World Bank Working Paper No. 69; 2005; p. 56 - 57

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Table 11: From the source to the consumer

Loss by illegal abstraction


Source: Surface or ground water


Loss by leakages

Source: own design

5.5.2 Quality of tap water

Most people in Nairobi would never drink tap water without having cooked it before because they dont trust in the quality of the water. The Nairobi Water Company as well as Runda Water90 purifies the water according to international standards. Both filtration and chlorination are used for that purpose. Samples of the water are being tested regularly. Nevertheless, the worries of the consumer are not completely out of reason. During distribution the purified water gets polluted again as a result of the badly maintained pipes. Better infrastructure would be needed to ensure sufficient water quality. Another method of purification is the application of UV light at the place of consumption. The installation of the technology is relatively expensive but also a promising investment for the future. Mr. Maina from Trojan UV mentioned that the widespread use of chlorination in Kenya is problematic. The application of chlorine is forbidden in North America by fear of health concerns since it might cause cancer. Furthermore, chlorine damages the infrastructure. UV light is a good alternative but difficult to apply for large quantities of water.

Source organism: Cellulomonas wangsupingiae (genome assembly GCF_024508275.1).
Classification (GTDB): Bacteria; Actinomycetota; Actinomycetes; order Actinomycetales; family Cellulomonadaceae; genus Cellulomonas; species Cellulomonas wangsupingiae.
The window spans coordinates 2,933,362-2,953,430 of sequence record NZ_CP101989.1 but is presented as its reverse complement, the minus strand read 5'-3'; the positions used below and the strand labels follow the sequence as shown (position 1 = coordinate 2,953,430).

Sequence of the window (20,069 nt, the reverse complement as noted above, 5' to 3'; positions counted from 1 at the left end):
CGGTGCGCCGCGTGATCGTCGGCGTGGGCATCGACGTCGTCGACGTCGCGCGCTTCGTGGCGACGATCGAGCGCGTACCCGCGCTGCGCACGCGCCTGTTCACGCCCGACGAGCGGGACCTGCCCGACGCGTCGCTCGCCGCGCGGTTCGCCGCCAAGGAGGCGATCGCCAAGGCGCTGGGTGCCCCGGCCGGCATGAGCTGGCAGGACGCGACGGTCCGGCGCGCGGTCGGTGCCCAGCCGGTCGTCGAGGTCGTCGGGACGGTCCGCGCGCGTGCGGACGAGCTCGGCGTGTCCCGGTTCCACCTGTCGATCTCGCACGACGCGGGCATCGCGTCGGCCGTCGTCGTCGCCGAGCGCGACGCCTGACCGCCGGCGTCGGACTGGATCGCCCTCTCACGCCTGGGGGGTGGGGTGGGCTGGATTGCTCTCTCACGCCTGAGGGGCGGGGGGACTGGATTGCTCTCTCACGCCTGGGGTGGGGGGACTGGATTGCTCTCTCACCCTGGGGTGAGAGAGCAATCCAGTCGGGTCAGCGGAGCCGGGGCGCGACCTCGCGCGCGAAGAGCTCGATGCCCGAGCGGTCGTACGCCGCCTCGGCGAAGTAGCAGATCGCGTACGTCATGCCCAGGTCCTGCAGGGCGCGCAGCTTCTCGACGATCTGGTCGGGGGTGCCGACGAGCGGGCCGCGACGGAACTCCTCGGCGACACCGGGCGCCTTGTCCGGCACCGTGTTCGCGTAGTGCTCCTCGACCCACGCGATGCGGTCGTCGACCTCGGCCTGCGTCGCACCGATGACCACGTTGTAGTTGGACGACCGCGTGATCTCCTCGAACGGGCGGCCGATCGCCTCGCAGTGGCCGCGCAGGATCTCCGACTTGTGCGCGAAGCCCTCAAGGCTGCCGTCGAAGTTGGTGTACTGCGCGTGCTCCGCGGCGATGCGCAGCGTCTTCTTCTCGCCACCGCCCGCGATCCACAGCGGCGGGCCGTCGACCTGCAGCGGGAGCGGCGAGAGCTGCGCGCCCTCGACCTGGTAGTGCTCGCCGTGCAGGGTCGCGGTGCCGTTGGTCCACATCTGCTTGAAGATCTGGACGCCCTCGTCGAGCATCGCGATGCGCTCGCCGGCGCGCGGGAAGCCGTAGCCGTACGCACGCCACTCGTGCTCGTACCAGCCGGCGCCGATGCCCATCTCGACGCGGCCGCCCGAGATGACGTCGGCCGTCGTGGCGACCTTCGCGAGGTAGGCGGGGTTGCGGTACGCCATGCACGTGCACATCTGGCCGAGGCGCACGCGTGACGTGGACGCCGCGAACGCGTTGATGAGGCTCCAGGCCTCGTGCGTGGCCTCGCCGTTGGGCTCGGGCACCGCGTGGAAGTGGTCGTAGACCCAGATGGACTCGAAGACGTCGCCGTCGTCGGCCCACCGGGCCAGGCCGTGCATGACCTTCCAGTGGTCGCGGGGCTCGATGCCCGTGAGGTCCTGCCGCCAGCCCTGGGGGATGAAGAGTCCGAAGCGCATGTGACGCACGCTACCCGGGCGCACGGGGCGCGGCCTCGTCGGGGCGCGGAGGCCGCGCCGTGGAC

5.5.3 Nairobi City Water & Sewerage Company